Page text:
What to do When Hydroplaning

What to do When Hydroplaning

Rain presents problems for even the most skilled drivers. Not only does in obstruct vision, but it can make controlling your vehicle difficult. Undoublty, we have all experienced hydroplaning, when your vehicle is no longer catching the road due to water causing a loss of control. It can be a small recoverable slip and sometimes it can lead to a major accident. In most cases, there are things you can do to prevent hydroplaning and steering techniques for when it does happen.    


Driving slower or less aggressive when its raining makes the road safer for all. Sometimes it may seem like others are going too slow, prompting the old phrase “haven’t these people driven in the rain before” but we need to understand the circumstances. Driving fast means it will take longer to slow down, and in the rain that distance must increase in case the wheels have trouble catching the road.  

Driving slower, on the other hand, minimizes the chances of hydroplaning. So instead of cursing the slow drivers, consider that they may have had an accident before or are doing their best to prevent one.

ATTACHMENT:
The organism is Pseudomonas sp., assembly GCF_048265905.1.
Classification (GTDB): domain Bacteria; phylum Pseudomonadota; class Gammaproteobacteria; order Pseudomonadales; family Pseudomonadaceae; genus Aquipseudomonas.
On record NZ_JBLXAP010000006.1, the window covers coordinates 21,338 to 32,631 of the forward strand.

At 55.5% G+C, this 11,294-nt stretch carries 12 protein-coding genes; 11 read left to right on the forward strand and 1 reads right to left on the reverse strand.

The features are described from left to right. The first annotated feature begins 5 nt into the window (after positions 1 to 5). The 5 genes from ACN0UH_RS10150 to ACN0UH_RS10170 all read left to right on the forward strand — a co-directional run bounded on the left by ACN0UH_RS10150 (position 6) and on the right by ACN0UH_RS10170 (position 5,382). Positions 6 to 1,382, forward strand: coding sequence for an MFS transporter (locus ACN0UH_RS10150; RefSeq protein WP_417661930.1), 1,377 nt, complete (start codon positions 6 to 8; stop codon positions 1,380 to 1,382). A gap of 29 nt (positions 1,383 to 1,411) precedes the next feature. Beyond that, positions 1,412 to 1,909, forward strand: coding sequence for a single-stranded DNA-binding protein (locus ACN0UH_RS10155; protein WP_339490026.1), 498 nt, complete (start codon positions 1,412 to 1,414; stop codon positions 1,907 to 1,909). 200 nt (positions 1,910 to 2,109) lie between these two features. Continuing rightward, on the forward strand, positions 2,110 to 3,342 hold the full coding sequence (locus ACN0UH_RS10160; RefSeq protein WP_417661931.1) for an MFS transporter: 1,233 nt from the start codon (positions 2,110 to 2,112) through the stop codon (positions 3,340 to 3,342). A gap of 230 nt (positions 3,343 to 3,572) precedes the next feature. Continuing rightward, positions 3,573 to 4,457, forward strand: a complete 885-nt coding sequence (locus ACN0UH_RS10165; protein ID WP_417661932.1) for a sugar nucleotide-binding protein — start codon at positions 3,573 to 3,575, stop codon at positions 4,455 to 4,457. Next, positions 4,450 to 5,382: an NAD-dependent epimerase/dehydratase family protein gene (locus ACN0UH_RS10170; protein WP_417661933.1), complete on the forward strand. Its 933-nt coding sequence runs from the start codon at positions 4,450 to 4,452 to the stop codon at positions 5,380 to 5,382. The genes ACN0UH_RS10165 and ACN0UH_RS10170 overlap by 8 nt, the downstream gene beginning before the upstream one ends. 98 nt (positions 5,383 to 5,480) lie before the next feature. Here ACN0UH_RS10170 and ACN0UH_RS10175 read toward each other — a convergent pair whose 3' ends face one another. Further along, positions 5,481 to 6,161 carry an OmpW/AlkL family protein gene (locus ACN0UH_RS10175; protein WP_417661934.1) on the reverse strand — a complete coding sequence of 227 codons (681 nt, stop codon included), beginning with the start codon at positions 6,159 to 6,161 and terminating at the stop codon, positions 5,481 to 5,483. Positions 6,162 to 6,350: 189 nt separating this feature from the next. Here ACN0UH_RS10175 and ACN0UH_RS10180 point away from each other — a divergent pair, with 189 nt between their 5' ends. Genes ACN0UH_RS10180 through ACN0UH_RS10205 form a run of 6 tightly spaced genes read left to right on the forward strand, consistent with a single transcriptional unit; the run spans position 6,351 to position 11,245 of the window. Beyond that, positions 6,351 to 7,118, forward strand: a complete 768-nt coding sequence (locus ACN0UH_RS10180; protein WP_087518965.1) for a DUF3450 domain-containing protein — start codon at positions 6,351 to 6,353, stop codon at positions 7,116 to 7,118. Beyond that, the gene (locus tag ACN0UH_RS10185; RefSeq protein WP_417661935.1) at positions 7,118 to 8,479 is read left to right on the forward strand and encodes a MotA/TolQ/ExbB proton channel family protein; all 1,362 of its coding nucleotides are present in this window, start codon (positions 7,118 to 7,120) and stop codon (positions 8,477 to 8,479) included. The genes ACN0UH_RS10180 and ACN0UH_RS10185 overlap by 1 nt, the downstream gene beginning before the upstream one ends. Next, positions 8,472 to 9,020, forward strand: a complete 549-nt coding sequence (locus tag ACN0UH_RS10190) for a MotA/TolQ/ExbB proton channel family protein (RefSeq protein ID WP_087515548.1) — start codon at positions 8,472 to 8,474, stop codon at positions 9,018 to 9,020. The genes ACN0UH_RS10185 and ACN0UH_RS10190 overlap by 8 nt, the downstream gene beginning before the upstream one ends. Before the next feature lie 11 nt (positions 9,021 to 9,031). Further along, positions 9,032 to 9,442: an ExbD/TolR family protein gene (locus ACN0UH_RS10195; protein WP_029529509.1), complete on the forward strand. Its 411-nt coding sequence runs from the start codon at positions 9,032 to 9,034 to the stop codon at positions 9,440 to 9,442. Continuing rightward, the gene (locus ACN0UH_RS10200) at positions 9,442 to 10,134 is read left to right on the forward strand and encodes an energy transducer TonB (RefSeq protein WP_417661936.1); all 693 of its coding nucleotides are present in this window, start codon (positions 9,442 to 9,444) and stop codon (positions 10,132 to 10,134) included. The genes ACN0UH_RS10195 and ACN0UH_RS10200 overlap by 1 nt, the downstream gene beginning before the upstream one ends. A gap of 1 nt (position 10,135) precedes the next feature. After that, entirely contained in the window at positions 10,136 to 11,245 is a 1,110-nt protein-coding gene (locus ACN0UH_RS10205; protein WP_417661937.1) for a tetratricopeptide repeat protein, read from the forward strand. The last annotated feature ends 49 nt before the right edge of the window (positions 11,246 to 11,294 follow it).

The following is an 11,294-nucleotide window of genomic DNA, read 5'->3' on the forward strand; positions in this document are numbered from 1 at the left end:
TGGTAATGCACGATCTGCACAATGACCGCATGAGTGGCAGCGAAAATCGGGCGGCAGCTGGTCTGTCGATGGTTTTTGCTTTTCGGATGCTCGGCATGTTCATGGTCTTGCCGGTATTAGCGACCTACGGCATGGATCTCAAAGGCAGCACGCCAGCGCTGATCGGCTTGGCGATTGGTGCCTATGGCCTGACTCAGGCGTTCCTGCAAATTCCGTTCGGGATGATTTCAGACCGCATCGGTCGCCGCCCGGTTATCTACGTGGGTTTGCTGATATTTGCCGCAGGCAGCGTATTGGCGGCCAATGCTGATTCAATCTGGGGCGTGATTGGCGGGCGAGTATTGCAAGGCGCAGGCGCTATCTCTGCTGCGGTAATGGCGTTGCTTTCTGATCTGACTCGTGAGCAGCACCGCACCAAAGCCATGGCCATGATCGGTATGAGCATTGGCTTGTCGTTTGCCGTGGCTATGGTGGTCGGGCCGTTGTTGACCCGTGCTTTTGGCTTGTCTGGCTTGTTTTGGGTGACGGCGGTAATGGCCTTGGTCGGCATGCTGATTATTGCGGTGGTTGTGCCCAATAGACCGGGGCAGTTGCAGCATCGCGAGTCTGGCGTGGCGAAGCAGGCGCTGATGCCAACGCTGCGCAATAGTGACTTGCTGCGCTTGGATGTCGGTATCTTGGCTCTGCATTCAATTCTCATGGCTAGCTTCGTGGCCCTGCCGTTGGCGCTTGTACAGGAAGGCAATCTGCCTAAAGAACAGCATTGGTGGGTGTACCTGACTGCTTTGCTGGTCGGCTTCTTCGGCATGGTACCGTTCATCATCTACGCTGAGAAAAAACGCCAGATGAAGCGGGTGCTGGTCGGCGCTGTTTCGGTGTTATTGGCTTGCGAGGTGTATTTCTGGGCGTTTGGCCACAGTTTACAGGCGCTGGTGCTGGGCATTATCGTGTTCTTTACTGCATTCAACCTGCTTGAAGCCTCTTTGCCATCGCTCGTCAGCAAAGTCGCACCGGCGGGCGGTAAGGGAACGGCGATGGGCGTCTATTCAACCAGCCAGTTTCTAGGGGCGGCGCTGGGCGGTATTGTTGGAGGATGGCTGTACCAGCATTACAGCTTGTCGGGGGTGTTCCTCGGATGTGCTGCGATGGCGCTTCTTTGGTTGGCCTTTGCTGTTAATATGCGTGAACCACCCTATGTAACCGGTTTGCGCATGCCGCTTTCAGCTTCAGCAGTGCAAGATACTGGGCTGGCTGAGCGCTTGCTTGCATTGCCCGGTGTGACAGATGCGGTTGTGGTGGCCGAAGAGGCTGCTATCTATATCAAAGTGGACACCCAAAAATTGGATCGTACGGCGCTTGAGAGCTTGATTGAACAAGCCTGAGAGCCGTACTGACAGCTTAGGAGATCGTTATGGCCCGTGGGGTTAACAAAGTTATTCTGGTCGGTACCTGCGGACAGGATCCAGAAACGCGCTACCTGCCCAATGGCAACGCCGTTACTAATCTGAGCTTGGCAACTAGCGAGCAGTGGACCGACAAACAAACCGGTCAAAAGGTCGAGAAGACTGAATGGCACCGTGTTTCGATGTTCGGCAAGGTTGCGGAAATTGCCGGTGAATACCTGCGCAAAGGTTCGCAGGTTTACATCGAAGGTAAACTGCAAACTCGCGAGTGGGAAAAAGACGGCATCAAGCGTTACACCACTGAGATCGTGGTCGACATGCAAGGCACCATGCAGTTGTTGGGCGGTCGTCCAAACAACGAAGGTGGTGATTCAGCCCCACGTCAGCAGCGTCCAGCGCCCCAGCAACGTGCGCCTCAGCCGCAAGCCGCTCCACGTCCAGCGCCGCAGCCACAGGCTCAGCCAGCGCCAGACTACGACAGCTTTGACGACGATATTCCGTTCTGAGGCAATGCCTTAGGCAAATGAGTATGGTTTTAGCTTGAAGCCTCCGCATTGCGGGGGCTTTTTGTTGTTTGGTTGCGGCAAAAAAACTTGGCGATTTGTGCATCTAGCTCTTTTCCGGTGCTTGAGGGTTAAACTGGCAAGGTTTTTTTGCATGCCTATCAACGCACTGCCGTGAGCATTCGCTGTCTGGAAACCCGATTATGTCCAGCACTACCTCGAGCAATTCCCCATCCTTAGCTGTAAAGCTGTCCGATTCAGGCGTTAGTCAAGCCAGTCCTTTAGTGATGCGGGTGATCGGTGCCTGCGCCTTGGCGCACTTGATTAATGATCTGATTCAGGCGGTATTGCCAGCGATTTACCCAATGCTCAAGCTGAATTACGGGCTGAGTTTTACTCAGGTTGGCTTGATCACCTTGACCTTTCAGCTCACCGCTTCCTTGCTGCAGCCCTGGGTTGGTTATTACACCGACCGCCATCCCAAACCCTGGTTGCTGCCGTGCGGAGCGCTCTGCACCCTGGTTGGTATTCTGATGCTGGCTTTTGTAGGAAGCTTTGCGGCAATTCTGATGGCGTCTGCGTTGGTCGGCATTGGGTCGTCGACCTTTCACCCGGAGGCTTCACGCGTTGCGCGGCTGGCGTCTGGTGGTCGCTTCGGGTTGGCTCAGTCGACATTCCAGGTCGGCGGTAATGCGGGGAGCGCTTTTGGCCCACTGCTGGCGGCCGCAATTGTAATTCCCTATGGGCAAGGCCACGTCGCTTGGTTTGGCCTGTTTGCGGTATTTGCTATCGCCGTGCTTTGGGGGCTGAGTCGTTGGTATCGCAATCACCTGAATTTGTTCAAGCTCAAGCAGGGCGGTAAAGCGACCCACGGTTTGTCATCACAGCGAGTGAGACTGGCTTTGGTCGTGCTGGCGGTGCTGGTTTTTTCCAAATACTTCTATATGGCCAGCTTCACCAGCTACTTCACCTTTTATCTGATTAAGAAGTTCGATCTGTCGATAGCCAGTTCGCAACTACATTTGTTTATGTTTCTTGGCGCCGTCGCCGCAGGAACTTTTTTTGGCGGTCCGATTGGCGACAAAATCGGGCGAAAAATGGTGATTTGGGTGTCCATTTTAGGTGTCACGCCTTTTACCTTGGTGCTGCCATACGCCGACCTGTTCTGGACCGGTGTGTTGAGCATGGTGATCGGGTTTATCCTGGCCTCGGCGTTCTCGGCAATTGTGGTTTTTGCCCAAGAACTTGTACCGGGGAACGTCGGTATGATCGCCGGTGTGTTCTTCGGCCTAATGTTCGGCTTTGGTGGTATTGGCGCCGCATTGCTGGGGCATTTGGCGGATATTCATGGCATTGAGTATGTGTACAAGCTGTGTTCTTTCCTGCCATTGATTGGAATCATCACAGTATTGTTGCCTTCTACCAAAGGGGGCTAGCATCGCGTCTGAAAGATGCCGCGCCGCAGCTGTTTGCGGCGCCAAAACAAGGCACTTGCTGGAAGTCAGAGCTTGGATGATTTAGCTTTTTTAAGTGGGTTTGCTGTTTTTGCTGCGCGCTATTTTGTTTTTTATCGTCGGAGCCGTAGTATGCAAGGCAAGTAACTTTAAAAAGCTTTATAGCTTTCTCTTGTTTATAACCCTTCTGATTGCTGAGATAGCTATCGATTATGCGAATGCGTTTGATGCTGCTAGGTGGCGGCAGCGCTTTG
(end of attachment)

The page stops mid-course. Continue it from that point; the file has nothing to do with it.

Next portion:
Another excellent suggestion is to avoid massive puddles. If you have ever driven through standing water, then you have likely experienced a brief loss of control. The brief loss of control can be the difference between a safe stop and an accident. A major accident can land you needing the SR22 certificate.  

Steering techniques  

Unfortunately, hydroplaning is not 100% preventable, but there are ways to handle the vehicle. The first instinct people have when they feel they have lost control of the vehicle is to slam on the brake. Do not do this, you will likely make things much worse. Instead, take your foot off the accelerator, and try to steer in the direction the vehicle is turning.  

Attempting to steer the vehicle may seem odd, but it will help the tires catch the road. Unless you experience hydroplaning often or are a professional driver, you are likely to be in a bit of shock or panic after hydroplaning. There is nothing wrong with pulling over for a few minutes to recover and calm down a bit.